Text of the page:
1. The body of a water conditioner is a tank filled with resin beads. These beads are covered with sodium ions. As hard water passes through, the resin beads act like a magnet, attracting the calcium ions (hardness) in exchange for the sodium ions.

  2. Eventually the resin beads become saturated with mineral ions and have to be "re-charged". This process is called regeneration, and is conducted by the control valve on the top of the tank. The control valve is the brain of the system.

  3. During regeneration, a strong brine (salt) solution is flushed through the resin tank, bathing the beads in a stream of sodium ions which replace the accumulated calcium and magnesium ions (hardness).

  4. The brine (salt) solution, carrying the displaced calcium and magnesium ions, is then flushed down the drain by fresh water. The regenerated (re-charged) resin beads can be used again and again.

Common Water Softener Questions.

How much salt does a softener put into water? - A softener only uses salt for the brine solution used to clean the media inside the tank. Once backwashed the salt solution is flushed out the drain line and this typically takes place in the middle of the night when water usage is at a minimum. It generally does not enter your household water supply unless something is not functioning correctly. On average, a softer will add about 35 milligrams of sodium per 8 ounce glass of water, a tablespoon of catsup has 204 milligrams of sodium. If you are able to taste salt in your tap water something is not correct and should be fixed to eliminate the problem.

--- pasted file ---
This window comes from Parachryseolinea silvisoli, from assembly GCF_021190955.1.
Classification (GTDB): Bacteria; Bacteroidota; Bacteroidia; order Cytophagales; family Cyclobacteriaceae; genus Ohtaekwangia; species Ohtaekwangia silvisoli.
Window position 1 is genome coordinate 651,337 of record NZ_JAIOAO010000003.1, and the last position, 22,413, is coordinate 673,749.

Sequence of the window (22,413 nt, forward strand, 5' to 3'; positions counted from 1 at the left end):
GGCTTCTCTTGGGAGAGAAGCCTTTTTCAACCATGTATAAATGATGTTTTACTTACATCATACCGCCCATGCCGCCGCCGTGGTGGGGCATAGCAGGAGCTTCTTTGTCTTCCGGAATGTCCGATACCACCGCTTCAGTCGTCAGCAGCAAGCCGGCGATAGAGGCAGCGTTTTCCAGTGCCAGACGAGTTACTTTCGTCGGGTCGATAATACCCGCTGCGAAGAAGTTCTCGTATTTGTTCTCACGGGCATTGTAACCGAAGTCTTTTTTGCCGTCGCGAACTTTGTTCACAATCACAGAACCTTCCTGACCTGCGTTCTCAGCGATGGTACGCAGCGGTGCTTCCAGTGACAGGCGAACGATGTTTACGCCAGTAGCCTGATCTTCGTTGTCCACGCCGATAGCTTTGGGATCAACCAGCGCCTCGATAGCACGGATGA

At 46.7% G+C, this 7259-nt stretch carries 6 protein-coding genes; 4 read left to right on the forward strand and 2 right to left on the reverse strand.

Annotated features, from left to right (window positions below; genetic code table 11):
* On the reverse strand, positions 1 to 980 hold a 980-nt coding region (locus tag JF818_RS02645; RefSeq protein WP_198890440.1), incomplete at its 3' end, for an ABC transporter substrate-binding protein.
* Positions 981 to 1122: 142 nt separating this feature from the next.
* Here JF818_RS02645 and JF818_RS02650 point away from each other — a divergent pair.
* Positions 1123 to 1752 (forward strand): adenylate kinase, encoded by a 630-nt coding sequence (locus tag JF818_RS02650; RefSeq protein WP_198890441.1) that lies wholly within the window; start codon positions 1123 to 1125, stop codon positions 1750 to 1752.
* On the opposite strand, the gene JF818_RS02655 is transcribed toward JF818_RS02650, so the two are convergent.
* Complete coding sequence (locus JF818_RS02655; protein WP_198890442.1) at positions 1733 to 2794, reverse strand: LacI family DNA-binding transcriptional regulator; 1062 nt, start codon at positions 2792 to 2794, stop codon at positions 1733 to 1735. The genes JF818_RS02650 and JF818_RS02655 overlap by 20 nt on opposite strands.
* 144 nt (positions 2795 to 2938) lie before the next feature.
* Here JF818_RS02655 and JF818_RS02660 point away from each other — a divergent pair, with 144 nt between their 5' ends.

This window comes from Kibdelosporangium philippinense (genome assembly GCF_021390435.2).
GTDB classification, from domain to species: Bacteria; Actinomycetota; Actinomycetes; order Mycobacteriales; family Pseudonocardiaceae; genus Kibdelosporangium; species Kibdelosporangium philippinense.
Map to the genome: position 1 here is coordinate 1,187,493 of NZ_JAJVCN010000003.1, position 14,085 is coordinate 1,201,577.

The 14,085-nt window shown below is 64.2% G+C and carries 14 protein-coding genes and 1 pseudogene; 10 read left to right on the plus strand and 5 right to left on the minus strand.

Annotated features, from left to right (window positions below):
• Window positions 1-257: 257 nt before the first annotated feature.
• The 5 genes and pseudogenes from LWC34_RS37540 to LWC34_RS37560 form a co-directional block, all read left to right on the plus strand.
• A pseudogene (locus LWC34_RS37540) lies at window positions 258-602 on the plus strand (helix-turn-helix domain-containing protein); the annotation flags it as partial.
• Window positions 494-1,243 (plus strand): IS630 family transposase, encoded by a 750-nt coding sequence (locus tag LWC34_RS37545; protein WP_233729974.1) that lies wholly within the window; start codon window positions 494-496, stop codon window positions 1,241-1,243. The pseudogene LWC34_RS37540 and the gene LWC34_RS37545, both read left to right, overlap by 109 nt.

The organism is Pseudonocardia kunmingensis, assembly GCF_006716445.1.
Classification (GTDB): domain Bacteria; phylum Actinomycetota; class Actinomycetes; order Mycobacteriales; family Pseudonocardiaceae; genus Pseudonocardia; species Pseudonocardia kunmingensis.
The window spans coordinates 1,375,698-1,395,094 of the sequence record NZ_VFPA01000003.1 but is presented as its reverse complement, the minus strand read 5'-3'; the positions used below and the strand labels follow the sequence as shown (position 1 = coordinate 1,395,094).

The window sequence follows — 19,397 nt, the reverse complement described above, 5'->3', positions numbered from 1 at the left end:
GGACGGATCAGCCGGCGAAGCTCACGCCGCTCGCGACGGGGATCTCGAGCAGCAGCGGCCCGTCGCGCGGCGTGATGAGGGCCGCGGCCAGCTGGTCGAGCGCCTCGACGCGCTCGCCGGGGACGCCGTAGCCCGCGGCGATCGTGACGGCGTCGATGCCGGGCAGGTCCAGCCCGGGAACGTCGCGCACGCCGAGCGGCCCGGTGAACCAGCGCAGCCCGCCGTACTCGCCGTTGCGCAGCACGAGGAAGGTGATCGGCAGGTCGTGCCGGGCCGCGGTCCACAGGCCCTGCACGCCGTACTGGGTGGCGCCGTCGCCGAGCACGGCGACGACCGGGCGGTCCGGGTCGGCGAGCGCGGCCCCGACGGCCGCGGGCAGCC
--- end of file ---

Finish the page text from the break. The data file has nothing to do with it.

Will a softener remove iron from water? - A softener can remove some iron if levels are low enough but are generally not used for iron removal. To properly remove iron an iron filter, which is similar to a softener, should be used. High levels of iron can clog up a standard softener and greatly shorten the lifespan of the media.